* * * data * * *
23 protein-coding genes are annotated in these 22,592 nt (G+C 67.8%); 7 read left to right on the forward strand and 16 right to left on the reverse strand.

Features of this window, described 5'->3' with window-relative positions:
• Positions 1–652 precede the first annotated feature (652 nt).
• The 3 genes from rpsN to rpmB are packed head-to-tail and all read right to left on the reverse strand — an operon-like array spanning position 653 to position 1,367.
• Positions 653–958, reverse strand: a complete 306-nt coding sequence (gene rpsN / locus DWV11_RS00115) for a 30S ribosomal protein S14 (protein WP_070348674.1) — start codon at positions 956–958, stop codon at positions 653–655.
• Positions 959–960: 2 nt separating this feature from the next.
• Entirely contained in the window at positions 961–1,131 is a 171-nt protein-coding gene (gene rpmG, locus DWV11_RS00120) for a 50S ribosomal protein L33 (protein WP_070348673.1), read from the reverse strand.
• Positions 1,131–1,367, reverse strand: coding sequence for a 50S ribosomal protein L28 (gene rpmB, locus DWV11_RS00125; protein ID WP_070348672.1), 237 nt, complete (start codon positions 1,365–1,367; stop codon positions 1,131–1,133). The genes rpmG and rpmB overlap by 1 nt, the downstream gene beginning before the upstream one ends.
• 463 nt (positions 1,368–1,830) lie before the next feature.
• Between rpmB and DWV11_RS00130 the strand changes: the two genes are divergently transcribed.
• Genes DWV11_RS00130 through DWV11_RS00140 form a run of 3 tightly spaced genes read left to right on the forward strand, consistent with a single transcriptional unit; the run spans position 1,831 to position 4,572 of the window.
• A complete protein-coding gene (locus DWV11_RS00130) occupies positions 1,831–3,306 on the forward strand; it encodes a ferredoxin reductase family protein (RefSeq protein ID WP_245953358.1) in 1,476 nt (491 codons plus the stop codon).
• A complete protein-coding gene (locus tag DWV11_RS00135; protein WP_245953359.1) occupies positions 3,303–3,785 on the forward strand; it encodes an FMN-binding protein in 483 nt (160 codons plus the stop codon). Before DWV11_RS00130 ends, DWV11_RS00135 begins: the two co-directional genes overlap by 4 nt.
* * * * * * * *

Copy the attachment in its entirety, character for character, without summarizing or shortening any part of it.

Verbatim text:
23 protein-coding genes are annotated in these 22,592 nt (G+C 67.8%); 7 read left to right on the forward strand and 16 right to left on the reverse strand.

Features of this window, described 5'->3' with window-relative positions:
• Positions 1–652 precede the first annotated feature (652 nt).
• The 3 genes from rpsN to rpmB are packed head-to-tail and all read right to left on the reverse strand — an operon-like array spanning position 653 to position 1,367.
• Positions 653–958, reverse strand: a complete 306-nt coding sequence (gene rpsN / locus DWV11_RS00115) for a 30S ribosomal protein S14 (protein WP_070348674.1) — start codon at positions 956–958, stop codon at positions 653–655.
• Positions 959–960: 2 nt separating this feature from the next.
• Entirely contained in the window at positions 961–1,131 is a 171-nt protein-coding gene (gene rpmG, locus DWV11_RS00120) for a 50S ribosomal protein L33 (protein WP_070348673.1), read from the reverse strand.
• Positions 1,131–1,367, reverse strand: coding sequence for a 50S ribosomal protein L28 (gene rpmB, locus DWV11_RS00125; protein ID WP_070348672.1), 237 nt, complete (start codon positions 1,365–1,367; stop codon positions 1,131–1,133). The genes rpmG and rpmB overlap by 1 nt, the downstream gene beginning before the upstream one ends.
• 463 nt (positions 1,368–1,830) lie before the next feature.
• Between rpmB and DWV11_RS00130 the strand changes: the two genes are divergently transcribed.
• Genes DWV11_RS00130 through DWV11_RS00140 form a run of 3 tightly spaced genes read left to right on the forward strand, consistent with a single transcriptional unit; the run spans position 1,831 to position 4,572 of the window.
• A complete protein-coding gene (locus DWV11_RS00130) occupies positions 1,831–3,306 on the forward strand; it encodes a ferredoxin reductase family protein (RefSeq protein ID WP_245953358.1) in 1,476 nt (491 codons plus the stop codon).
• A complete protein-coding gene (locus tag DWV11_RS00135; protein WP_245953359.1) occupies positions 3,303–3,785 on the forward strand; it encodes an FMN-binding protein in 483 nt (160 codons plus the stop codon). Before DWV11_RS00130 ends, DWV11_RS00135 begins: the two co-directional genes overlap by 4 nt.